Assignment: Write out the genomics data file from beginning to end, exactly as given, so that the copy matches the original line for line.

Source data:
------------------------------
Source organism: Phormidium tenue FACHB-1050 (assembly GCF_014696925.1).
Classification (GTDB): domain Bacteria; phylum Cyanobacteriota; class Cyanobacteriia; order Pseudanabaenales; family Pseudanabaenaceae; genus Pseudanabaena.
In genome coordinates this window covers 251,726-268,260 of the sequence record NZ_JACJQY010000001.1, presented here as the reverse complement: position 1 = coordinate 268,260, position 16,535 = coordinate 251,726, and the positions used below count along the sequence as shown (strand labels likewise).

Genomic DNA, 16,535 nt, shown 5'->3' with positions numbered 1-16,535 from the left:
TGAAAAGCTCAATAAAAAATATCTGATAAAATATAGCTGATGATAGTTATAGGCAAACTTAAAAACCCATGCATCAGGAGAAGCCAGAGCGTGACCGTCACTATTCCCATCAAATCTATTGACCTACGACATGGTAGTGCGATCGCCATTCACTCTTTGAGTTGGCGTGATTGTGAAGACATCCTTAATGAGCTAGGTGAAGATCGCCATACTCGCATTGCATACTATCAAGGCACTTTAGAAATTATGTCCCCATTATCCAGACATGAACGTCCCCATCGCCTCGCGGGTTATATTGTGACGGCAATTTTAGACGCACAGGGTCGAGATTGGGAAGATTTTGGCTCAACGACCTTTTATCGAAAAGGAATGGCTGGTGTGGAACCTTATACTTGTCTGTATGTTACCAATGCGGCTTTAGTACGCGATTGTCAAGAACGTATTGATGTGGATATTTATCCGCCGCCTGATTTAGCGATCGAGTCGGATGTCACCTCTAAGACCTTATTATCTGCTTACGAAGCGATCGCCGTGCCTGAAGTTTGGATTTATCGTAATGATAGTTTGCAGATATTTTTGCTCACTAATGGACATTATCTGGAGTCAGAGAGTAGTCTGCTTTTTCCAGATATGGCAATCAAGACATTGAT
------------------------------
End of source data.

Source organism: Phormidium tenue FACHB-1050 (assembly GCF_014696925.1).
Classification (GTDB): domain Bacteria; phylum Cyanobacteriota; class Cyanobacteriia; order Pseudanabaenales; family Pseudanabaenaceae; genus Pseudanabaena.
In genome coordinates this window covers 251,726-268,260 of the sequence record NZ_JACJQY010000001.1, presented here as the reverse complement: position 1 = coordinate 268,260, position 16,535 = coordinate 251,726, and the positions used below count along the sequence as shown (strand labels likewise).

Genomic DNA, 16,535 nt, shown 5'->3' with positions numbered 1-16,535 from the left:
TGAAAAGCTCAATAAAAAATATCTGATAAAATATAGCTGATGATAGTTATAGGCAAACTTAAAAACCCATGCATCAGGAGAAGCCAGAGCGTGACCGTCACTATTCCCATCAAATCTATTGACCTACGACATGGTAGTGCGATCGCCATTCACTCTTTGAGTTGGCGTGATTGTGAAGACATCCTTAATGAGCTAGGTGAAGATCGCCATACTCGCATTGCATACTATCAAGGCACTTTAGAAATTATGTCCCCATTATCCAGACATGAACGTCCCCATCGCCTCGCGGGTTATATTGTGACGGCAATTTTAGACGCACAGGGTCGAGATTGGGAAGATTTTGGCTCAACGACCTTTTATCGAAAAGGAATGGCTGGTGTGGAACCTTATACTTGTCTGTATGTTACCAATGCGGCTTTAGTACGCGATTGTCAAGAACGTATTGATGTGGATATTTATCCGCCGCCTGATTTAGCGATCGAGTCGGATGTCACCTCTAAGACCTTATTATCTGCTTACGAAGCGATCGCCGTGCCTGAAGTTTGGATTTATCGTAATGATAGTTTGCAGATATTTTTGCTCACTAATGGACATTATCTGGAGTCAGAGAGTAGTCTGCTTTTTCCAGATATGGCAATCAAGACATTGAT